Mayor H. J. Naedler this week announced that he would cling to tradition by proclaiming November 30 as the holiday, following the lead of the State of Wisconsin.
The announcement was made following the completion of a survey of business firms in the city and came shortly after President Roosevelt had issued his proclamation setting aside November 23, as a legal holiday.
Results of the survey showed the city overwhelmingly in favor of sticking to the traditional day. Only one of more than 30 firms interviewed was in favor of the November 23 holiday.
The public was given an opportunity last Sunday afternoon to inspect the new building of St. Marys Catholic School. They saw a modern, fireproof building, amply large for a grade school and surprisingly modern in design and construction. The interior seemed much larger and more commodious than the exterior view suggests.
A Radio Sonde, a radio transmitter of atmospheric conditions, was found in the swamps of Washburn last week by Charles Hardy, route 1, Neillsville. It was the first such instruments reported in the immediate area.
The Radio Sonde acts as a radio broadcaster of temperature of the air, moisture f the air, and the heights of air through which it passes.
In ascends by means of a large gas-filled balloon. Upon reaching a certain height the lighter air pressure causes the balloon to expand and burst. The broadcasting instrument returns to the ground by means of a parachute.
It was this parachute, a large one of red silk, which led Mr. Hardy to the instrument. He spied the cloth draped over a bush while following his trap-line early one morning and became humanly curious.
Investigation revealed the corrugated pasteboard and tinfoil carton housing the delicate radio instruments. The tinfoil apparently had attracted some species of wild animals in the area, for the corners showed evidence of having been explored, gastronomically speaking, by wildlife.
However, the radio instrument itself, appeared to be in good condition.
According to the legend on the carton, the Radio Sonde was released September 12 from the United States Weather Bureau station at Minneapolis, Minn. Rewards for the return of the instruments vary from $1 to $20, depending on the serial numbers on the instruments.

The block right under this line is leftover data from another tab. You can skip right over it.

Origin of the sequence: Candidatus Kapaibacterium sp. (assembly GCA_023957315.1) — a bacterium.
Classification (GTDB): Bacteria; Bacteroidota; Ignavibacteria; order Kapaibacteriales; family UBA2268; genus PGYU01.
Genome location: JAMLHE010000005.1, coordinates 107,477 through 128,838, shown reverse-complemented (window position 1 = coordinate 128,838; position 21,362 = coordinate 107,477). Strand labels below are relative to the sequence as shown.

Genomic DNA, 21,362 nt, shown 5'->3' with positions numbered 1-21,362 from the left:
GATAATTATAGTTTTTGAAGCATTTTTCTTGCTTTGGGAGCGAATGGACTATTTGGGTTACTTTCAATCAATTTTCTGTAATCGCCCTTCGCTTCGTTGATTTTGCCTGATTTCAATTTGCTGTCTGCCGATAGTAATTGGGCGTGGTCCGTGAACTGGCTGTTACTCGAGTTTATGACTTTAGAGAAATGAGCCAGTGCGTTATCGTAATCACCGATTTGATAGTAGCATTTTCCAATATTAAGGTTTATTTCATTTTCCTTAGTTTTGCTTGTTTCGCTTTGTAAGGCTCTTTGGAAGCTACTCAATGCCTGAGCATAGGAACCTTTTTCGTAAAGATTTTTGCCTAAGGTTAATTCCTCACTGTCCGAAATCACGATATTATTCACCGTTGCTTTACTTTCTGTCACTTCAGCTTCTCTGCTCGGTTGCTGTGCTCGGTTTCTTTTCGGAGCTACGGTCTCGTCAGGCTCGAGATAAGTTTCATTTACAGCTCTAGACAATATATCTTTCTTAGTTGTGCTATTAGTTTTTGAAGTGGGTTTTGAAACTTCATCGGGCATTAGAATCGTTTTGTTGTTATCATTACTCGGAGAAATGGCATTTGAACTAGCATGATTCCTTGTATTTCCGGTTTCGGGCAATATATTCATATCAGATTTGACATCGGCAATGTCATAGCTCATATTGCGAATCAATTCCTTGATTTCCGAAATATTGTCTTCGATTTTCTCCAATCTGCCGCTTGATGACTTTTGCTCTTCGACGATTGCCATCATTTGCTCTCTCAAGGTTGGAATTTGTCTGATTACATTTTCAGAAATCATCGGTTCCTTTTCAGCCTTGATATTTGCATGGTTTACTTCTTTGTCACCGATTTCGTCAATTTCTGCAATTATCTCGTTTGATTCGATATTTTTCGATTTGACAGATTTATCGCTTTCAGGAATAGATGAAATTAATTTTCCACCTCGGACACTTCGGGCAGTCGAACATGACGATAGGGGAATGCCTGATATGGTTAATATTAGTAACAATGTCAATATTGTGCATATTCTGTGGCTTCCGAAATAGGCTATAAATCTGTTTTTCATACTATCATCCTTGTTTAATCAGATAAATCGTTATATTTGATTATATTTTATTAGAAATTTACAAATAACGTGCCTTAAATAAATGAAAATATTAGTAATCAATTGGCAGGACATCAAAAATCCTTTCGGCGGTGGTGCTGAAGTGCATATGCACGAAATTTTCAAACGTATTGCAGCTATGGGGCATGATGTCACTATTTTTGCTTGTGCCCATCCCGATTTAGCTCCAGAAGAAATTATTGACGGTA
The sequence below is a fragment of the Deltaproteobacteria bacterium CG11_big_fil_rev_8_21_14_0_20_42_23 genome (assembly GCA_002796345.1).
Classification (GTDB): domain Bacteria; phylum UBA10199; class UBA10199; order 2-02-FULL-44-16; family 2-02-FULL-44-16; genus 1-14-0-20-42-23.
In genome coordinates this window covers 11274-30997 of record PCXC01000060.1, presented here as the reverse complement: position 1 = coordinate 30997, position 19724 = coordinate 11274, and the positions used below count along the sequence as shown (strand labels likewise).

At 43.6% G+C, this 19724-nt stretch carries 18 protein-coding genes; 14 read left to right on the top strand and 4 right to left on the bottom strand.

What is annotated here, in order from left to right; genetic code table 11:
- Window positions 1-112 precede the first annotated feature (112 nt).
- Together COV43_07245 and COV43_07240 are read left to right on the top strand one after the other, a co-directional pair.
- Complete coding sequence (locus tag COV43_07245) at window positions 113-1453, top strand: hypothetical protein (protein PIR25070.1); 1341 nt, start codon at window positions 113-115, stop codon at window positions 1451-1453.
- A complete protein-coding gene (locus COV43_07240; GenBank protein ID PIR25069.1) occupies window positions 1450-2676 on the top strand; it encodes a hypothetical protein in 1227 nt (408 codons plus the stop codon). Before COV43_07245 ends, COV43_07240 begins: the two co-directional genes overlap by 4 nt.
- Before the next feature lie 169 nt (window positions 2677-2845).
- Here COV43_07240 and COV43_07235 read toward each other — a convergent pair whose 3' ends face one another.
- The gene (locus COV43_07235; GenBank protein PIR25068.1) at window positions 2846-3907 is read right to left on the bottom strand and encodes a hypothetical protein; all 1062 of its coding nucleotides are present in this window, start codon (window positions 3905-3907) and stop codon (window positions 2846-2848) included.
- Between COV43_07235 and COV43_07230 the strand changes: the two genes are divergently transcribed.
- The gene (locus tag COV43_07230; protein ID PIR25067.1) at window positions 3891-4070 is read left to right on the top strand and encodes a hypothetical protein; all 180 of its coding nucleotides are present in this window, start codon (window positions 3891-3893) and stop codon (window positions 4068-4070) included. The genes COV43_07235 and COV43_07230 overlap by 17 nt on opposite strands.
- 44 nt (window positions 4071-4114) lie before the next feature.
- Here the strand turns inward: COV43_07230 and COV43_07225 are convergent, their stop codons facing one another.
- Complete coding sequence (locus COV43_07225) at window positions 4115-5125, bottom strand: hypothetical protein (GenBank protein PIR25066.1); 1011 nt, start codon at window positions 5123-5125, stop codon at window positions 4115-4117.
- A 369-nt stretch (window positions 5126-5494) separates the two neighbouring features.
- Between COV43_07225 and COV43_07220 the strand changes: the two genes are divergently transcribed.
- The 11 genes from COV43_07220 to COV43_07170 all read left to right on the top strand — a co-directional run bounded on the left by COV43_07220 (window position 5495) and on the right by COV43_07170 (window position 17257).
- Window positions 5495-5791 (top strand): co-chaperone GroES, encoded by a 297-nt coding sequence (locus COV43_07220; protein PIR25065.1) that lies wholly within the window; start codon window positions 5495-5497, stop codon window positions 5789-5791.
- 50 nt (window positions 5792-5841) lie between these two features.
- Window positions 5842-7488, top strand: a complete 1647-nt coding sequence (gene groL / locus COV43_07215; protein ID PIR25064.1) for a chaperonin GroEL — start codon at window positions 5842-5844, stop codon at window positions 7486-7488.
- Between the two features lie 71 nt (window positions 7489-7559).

Change of management and Re-Opening of Bunnys Bar, formerly operated by H. F. Zimmerman, will be Nov. 10th. Friday, they will feature Hot Roast Beef and Chili. It is located opposite the Zilk Villa on Division Street.
Ten Neillsville youths signified intentions of playing hockey this winter with the Neillsville Flyers at a recent meeting. They are: Harley, Bill and Orville Jake, Robert (Stir) Wagner, Dwayne Felser, Donald Gress, Eddie Bruhn, Joe Schiller, Darwin Graves and Henry F. Ott, manager.
A project for a county hospital was advanced Tuesday to the board of supervisors of Clark County. The proposal is that for the county to build and equip a hospital centrally located. The institution would have 50 beds, would be operated by the county, and would cost an estimated $50,000.
The hospital proposal was made by 17 physicians of Clark County, who were represented by the committee consisting of Dr. B. H. Dike of Owen, Dr. H. H. Christopherson of Colby and Dr. Milton Rosekrans of Neillsville. This committee of physicians met with a joint committee of supervisors and discussed the proposals.
The discussion centered upon a tentative contract, which had been drawn up by the physicians and which set up the project definitely. One of the specifications was that the doctors would treat indignant patients at a reduced rate for ten years. It was also specified that the staff should consist of physicians of Clark County, but that the hospital should be open to all physicians regularly licensed to practice in the state of Wisconsin.
One of the possibilities was that federal aid might be possibly secured for the construction.
Dances at the Silver Dome Ballroom:
Thursday, Nov. 16, Free Wedding Dance in honor of Mr. and Mrs. Alfred Rondorf;